Invalid DateOur Political Status, by Pedro Albizu Campos
Invalid DatePuerto Rican Nationalism, an essay by Pedro Albizu CamposPuerto Rican Nationalism, an essay by Pedro Albizu Campos
Invalid DateBecomes president of the Puerto Rican Nationalist PartyBecomes president of the Puerto Rican Nationalist Party
Invalid DateMarried Dr. Laura MenesesMarried Dr. Laura Meneses
Invalid DateJoins the Puerto Rican Nationalist PartyJoins the Puerto Rican Nationalist Party
Invalid DateRío Piedras Massacre
Invalid DateAssassination of Colonel RiggsAssassination of Colonel Riggs
Invalid DatePonce MassacrePonce Massacre
Invalid DateHospitalization at Columbus Hospital, New York
Invalid DatePuerto Rican Nationalist Party RevoltsPuerto Rican Nationalist Party Revolts
Invalid DateSecond arrest
Invalid DatePardoned by Luis Muñoz MarínPardoned by Luis Muñoz Marín
Invalid DateAttack on the United States House of RepresentativesAttack on the United States House of Representatives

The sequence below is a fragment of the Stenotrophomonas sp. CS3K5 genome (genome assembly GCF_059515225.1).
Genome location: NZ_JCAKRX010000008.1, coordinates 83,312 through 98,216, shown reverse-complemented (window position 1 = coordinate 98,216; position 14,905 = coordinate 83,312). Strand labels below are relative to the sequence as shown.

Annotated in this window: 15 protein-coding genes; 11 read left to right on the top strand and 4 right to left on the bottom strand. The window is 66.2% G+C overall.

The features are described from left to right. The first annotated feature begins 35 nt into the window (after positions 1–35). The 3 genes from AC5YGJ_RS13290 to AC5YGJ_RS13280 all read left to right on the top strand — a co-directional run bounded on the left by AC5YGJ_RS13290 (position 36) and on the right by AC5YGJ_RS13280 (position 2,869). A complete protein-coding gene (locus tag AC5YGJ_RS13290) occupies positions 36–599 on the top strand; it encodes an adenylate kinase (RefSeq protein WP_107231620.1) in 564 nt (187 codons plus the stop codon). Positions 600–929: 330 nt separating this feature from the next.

Invalid DateThird arrestThird arrest
Invalid DateAttempt to assassinate president Harry TrumanAttempt to assassinate president Harry Truman
Invalid DateSuffered a stroke
Invalid DatePuerto Rican flags were illegalPuerto Rican flags were illegal
Invalid DateAdmitted to Harvard Law School
Invalid DateReturns to Harvard Law School
Invalid DateGraduates from Harvard and returns to Puerto Rico
Invalid DateTravels around Latin America
Invalid DateDefends the nationalist Luis Velasquez
Invalid DateRuns for the Puerto Rican Senate
Invalid DateSugar cane strikes
Invalid DateBarceloneta's Central Plazuela workers go on strike
Invalid Date1,200 workers from Central Coloso join the strike
Invalid Date8,000 workers join the Coloso strike
Invalid DateCentral Guánica goes on strike
Invalid DatePeak of the strike
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Invalid DateAlbizu Campos has a lunch with Colonel E. Francis Riggs
Invalid DateThe sugar strike is settled
Invalid DateAlbizu Campos' trial
Invalid DateTrial
Invalid DateAlbizu Campos is flown to a prison in Atlanta
Invalid DateReleased on probation
Invalid DateReturns to Puerto Rico
Invalid DateThe Nationalist Party is targeted by the FBIThe Nationalist Party is targeted by the FBI
Invalid DatePublic Law 53 or "Gag Law"